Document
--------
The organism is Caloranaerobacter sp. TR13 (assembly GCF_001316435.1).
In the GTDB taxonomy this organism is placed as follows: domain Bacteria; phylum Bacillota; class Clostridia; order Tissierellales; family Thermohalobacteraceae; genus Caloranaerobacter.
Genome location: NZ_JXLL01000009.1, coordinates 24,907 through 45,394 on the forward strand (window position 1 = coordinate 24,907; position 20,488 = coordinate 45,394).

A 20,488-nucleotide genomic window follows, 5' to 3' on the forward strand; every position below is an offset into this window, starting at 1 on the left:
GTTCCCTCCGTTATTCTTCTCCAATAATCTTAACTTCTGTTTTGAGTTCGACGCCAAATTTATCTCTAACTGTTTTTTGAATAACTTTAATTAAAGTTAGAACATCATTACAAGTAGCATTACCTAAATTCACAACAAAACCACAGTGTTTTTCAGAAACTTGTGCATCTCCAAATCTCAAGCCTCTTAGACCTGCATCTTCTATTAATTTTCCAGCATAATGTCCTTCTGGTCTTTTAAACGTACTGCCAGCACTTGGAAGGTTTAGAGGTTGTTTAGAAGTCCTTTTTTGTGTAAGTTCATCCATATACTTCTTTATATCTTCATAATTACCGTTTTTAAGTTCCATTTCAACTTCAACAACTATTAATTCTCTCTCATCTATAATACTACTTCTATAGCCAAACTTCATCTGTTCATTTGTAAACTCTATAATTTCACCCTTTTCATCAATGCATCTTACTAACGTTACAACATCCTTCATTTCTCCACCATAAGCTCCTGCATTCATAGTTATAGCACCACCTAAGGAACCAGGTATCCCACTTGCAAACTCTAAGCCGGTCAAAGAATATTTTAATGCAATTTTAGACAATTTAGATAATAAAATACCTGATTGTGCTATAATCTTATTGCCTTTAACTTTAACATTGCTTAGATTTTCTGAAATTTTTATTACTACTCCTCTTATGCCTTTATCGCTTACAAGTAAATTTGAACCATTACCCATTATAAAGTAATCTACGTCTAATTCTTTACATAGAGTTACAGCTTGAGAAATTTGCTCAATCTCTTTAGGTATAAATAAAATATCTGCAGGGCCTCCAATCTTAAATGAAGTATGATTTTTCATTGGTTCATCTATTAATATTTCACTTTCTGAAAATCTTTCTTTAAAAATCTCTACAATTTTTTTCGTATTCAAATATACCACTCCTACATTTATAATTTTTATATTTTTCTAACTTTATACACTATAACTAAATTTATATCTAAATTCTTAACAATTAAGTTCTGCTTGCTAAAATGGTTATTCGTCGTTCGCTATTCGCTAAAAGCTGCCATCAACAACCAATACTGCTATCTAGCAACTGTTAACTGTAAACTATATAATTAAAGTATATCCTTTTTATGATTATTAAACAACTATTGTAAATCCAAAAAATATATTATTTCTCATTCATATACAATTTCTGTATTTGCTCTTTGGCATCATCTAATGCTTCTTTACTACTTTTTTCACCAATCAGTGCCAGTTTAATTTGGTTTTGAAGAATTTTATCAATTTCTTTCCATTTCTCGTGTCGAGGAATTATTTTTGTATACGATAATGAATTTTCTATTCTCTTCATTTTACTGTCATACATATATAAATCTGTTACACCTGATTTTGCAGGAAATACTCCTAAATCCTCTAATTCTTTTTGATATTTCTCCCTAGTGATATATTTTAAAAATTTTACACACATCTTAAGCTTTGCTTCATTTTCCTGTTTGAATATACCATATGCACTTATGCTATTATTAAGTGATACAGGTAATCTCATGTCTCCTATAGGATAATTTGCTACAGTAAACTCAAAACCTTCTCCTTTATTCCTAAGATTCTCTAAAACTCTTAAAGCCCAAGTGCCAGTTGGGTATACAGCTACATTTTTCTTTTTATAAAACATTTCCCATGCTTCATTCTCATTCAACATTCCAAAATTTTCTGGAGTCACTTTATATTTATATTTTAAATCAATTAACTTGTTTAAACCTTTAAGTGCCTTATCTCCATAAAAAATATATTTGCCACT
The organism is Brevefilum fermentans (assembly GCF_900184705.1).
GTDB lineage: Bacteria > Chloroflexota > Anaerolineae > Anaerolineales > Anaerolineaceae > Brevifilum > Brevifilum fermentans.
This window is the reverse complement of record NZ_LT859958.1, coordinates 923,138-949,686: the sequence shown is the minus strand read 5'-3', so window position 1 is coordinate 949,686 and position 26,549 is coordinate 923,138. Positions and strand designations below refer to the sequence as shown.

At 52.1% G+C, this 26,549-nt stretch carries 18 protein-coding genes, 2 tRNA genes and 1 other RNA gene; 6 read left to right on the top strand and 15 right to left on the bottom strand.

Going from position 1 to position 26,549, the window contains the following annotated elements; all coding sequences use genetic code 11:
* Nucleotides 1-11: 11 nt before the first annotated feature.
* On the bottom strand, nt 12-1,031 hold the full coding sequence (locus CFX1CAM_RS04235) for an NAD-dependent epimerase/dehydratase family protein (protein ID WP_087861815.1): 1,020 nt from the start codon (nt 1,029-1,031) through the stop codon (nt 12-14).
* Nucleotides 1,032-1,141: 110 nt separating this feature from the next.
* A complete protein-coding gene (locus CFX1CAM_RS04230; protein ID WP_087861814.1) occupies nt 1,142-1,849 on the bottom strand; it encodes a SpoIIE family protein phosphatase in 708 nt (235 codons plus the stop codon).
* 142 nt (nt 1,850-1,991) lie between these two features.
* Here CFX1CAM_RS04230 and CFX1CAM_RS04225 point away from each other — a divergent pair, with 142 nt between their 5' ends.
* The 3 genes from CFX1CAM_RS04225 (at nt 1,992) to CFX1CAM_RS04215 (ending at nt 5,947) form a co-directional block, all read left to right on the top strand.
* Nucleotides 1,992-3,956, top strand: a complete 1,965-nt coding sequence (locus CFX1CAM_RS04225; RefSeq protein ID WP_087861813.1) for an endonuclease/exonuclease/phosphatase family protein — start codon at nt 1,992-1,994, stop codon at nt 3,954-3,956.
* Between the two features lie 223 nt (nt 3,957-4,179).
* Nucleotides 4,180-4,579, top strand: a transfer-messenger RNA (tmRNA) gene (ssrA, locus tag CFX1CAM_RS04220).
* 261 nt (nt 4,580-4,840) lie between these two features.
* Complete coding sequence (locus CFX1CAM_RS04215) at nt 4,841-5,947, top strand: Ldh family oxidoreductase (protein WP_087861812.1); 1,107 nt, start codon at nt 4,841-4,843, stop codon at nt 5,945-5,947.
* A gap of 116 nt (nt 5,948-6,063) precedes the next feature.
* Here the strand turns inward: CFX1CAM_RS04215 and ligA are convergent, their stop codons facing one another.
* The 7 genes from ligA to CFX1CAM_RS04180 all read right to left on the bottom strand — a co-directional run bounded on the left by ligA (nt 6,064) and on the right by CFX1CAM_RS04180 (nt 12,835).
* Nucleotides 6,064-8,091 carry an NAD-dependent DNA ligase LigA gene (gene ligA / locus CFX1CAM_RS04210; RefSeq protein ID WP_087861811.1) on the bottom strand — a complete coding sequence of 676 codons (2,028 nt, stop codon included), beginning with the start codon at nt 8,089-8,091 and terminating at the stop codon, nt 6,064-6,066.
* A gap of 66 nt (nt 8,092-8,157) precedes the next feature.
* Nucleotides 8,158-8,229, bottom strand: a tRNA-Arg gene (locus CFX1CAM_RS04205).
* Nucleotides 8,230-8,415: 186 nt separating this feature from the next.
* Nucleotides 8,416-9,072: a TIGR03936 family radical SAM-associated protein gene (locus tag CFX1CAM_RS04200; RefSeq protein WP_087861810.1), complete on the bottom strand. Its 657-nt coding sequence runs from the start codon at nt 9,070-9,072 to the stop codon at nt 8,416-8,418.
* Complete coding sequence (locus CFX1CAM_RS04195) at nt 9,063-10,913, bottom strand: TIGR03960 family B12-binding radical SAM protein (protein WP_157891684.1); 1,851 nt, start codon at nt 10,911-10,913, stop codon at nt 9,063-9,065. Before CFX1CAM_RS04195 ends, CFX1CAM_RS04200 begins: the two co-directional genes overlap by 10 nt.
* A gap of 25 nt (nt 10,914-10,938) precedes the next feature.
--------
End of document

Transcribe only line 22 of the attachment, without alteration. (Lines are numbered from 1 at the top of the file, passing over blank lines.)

* Complete coding sequence (locus CFX1CAM_RS04215) at nt 4,841-5,947, top strand: Ldh family oxidoreductase (protein WP_087861812.1); 1,107 nt, start codon at nt 4,841-4,843, stop codon at nt 5,945-5,947.